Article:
The plaintiff seek to collect damages by relying on the doctrine of equivalents to claim that the APS 3200 is an infringement of the ‘893 patent, since there is no literal infringement. It is unnecessary to dispute whether or not the systems would be considered equivalents because the plaintiff is unable to argue equivalency due to prosecution history estoppel. The claims of ‘893 were amended during the patent process in order to avoid rejection as obvious in light of the prior art. The rejected independent claims had no mention of the use of IGV position to evaluate the flow set point; this was only added later as limitation to the claims. The PTO asserted, correctly, that Honeywell could not claim all methods of evaluating flow to establish a set point. By narrowing its claims in order to satisfy non-obviousness requirements, Honeywell forfeited its rights to claim other similar methods of surge control. An inquiry into the state of the art at the time of Honeywell’s claimed invention, around 1982-83, shows that Sundstrand’s method of evaluating DELPQP and using IGV position to solve the double solution problem would have been foreseeable. The technology of the time and relevant teachings in the prior art would have presented said method as obvious to anyone skilled in the art. The L1011 APU surge control system was developed in the 1970s and also evaluated flow by measuring DELPQP. And although the L1011 distinguished between high and low flow by means of a shock switch, it was common knowledge that IGV position was related to the level of airflow through a compressor, and any competent engineer could deduce that IGV position could have been used to determine whether a compressor was experiencing high or low flow in order to solve the double solution problem. Honeywell’s own corporate representative, James Clark, even admitted that Honeywell engineers could have solved the double solution problem by measuring IGV position.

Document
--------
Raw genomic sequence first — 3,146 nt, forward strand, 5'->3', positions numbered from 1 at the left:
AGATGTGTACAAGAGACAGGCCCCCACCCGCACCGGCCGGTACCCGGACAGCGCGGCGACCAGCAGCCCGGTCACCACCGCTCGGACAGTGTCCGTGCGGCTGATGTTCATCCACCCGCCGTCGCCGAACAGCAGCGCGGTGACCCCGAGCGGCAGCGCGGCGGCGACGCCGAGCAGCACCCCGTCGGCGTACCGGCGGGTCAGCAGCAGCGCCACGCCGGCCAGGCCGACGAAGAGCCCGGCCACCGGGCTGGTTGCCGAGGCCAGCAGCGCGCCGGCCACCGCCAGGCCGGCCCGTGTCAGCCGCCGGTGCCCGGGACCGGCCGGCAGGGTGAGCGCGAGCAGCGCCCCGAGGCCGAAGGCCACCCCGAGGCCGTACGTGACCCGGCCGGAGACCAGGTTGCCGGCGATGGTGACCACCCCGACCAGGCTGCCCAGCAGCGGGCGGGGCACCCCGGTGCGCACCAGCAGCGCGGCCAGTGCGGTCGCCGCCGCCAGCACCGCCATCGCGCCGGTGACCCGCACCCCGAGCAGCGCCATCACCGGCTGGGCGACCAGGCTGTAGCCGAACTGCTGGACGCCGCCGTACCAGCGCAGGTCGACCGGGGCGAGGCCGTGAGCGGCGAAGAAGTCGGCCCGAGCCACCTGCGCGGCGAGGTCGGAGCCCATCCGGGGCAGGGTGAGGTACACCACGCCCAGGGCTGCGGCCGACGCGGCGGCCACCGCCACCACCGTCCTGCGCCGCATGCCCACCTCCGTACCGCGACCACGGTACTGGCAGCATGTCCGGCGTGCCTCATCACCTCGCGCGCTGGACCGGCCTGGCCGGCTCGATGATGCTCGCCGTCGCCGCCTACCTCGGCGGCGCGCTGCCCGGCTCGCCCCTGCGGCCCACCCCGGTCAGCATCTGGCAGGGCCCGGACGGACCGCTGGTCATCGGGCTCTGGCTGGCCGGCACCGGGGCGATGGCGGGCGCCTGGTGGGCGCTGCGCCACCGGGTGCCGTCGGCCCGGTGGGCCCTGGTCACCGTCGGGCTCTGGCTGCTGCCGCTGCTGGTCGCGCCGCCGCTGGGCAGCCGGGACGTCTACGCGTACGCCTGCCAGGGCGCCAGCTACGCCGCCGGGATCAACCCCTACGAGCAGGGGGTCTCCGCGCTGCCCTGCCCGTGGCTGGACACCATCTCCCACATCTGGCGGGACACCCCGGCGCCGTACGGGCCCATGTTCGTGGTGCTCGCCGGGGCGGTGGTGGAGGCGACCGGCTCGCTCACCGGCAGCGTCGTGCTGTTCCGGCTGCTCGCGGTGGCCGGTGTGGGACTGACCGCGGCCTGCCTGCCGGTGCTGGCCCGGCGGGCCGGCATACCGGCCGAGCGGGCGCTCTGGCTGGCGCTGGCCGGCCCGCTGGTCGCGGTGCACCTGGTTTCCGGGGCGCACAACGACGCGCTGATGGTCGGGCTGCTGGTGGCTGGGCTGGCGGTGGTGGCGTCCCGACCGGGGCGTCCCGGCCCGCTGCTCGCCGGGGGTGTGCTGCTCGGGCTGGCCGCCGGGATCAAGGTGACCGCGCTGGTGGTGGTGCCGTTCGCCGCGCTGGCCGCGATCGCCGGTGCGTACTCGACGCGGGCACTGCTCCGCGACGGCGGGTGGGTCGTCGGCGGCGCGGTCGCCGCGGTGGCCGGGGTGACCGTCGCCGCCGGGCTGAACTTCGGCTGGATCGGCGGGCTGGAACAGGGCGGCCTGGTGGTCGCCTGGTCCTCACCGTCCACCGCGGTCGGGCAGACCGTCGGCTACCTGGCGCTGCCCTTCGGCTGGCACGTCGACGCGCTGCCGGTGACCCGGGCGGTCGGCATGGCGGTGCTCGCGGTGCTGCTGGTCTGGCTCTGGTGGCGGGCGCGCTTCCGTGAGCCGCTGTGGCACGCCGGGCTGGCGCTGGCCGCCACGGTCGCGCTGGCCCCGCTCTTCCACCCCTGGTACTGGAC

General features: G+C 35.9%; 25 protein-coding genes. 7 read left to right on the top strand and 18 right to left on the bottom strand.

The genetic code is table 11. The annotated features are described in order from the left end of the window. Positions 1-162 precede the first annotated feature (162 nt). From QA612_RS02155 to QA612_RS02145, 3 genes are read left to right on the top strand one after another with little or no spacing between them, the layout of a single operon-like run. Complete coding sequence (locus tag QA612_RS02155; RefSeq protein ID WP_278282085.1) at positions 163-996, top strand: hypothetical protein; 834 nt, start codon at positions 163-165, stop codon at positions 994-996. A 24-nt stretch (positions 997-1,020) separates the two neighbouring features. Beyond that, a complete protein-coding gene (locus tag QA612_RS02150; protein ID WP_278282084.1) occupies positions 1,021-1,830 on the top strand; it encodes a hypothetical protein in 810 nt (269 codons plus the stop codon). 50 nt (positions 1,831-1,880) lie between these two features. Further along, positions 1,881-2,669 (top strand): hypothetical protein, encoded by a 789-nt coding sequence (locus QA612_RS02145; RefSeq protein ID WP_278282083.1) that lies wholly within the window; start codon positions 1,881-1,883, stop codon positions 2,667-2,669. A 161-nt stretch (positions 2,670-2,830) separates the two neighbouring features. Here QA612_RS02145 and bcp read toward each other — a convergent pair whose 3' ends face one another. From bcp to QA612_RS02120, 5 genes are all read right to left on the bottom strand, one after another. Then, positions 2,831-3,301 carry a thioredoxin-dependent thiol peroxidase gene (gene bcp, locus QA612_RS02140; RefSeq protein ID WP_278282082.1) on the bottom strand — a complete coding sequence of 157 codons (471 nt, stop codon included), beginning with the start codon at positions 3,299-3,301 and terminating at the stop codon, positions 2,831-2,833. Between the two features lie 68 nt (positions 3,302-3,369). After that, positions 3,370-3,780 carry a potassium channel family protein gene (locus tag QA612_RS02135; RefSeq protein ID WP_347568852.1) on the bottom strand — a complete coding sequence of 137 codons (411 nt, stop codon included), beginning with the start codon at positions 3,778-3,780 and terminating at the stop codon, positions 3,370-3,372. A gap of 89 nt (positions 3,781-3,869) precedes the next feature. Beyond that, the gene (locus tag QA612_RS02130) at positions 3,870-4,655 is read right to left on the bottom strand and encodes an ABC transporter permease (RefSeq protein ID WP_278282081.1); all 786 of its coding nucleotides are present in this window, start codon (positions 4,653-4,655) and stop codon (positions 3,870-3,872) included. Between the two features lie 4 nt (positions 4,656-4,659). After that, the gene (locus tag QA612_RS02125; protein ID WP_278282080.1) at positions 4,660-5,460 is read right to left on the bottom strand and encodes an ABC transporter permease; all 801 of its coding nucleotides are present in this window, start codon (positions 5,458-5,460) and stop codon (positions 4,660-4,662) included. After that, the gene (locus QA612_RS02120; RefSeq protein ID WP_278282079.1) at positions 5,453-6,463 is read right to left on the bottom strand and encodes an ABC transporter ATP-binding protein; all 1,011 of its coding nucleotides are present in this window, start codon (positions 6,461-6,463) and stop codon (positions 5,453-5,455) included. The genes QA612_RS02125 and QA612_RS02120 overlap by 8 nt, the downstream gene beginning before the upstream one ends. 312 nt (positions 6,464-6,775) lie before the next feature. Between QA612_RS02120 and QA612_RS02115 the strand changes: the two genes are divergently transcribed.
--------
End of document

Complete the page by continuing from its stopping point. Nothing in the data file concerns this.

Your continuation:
If, as Honeywell claims, the APS 3200 is an equivalent to the claims of the ‘893 patent, it is difficult to find clearer evidence that such an equivalent was foreseeable in light of the prior art. Thus, if Honeywell had wished to claim said equivalent, it could have done so explicitly in the drafting of the patent. Failure to do so results in surrender to public use. The original claims may have encompassed such a method, but prosecution history estoppel prevents the plaintiff from attempting to reclaim those elements that it surrendered during the patent amendment process.